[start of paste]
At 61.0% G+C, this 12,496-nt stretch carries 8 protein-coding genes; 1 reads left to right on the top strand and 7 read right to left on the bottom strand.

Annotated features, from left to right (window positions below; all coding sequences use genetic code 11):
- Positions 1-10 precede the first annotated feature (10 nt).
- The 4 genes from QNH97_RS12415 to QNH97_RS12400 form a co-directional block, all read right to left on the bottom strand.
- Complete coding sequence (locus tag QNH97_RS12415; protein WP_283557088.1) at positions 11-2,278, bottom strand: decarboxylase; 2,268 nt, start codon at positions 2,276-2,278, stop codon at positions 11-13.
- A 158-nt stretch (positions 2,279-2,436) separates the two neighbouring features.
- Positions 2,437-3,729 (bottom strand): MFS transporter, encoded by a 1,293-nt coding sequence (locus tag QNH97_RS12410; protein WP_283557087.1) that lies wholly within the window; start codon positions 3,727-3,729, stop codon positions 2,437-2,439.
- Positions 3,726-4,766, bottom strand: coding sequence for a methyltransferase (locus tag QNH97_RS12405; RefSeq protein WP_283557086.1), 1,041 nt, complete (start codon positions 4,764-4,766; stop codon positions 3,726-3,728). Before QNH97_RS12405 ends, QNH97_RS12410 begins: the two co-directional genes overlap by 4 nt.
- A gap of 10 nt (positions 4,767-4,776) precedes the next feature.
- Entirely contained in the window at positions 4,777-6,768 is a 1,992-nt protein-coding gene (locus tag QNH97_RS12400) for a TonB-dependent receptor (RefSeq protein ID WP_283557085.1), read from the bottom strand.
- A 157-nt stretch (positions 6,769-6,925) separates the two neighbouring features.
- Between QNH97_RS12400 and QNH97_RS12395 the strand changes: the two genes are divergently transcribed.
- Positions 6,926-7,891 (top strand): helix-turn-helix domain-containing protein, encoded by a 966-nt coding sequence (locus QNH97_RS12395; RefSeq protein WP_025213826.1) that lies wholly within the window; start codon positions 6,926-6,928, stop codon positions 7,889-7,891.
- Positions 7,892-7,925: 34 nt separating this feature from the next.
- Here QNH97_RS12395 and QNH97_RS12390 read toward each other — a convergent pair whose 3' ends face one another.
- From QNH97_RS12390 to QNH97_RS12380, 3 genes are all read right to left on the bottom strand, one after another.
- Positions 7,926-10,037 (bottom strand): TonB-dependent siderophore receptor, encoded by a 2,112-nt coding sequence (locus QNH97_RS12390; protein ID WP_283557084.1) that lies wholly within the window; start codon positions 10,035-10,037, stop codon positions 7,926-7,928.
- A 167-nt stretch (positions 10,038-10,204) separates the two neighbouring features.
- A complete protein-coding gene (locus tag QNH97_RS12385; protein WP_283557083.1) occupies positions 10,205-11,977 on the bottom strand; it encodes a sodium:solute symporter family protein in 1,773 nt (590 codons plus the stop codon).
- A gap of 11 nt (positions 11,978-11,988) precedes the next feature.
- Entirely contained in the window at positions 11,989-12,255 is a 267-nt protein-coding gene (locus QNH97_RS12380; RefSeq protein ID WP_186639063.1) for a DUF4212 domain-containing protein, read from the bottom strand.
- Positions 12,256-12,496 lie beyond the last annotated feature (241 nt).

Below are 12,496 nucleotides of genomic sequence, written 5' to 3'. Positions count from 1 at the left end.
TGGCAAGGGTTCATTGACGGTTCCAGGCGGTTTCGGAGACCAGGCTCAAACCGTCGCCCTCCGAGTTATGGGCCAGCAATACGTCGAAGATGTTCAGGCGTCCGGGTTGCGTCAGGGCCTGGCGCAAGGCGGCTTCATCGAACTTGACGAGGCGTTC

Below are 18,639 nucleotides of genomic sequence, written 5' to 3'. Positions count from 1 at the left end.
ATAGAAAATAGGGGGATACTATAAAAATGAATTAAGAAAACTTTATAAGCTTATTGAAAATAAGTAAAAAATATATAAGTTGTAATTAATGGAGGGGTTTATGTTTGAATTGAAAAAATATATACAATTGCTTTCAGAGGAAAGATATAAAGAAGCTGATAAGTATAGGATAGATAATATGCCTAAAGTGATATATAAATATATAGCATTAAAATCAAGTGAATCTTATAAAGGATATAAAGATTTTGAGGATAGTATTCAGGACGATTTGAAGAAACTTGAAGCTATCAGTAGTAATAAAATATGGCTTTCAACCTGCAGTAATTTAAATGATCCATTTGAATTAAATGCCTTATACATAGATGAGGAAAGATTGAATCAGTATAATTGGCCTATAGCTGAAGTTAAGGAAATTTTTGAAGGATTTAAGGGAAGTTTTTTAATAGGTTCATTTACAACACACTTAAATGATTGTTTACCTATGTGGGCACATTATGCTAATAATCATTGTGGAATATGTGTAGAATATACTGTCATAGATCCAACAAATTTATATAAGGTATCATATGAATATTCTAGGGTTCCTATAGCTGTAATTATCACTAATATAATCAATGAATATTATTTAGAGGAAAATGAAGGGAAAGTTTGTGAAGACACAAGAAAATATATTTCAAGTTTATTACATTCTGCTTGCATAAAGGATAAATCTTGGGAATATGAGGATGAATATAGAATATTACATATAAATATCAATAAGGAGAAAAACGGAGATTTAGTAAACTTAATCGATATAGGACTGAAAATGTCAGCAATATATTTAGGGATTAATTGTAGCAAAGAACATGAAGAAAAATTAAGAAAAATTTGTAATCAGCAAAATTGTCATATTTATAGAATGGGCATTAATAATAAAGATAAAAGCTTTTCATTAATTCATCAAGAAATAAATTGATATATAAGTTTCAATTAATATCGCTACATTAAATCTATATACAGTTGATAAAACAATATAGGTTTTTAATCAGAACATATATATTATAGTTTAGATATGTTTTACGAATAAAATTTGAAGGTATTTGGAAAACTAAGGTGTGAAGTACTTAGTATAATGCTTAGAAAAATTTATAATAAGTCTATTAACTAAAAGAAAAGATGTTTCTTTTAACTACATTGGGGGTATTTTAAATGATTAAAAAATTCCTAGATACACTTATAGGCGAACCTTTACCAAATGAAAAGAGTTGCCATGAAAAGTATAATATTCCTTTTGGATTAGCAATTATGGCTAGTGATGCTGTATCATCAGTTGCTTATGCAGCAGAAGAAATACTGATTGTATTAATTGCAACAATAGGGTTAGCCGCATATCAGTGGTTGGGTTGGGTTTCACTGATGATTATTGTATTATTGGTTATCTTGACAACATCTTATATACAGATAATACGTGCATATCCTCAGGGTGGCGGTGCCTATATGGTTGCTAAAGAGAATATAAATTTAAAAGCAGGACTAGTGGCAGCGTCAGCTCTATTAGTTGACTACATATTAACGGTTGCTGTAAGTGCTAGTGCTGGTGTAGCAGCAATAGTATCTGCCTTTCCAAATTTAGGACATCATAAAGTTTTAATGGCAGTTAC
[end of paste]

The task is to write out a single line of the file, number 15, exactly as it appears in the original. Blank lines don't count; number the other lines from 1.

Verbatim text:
- Here QNH97_RS12395 and QNH97_RS12390 read toward each other — a convergent pair whose 3' ends face one another.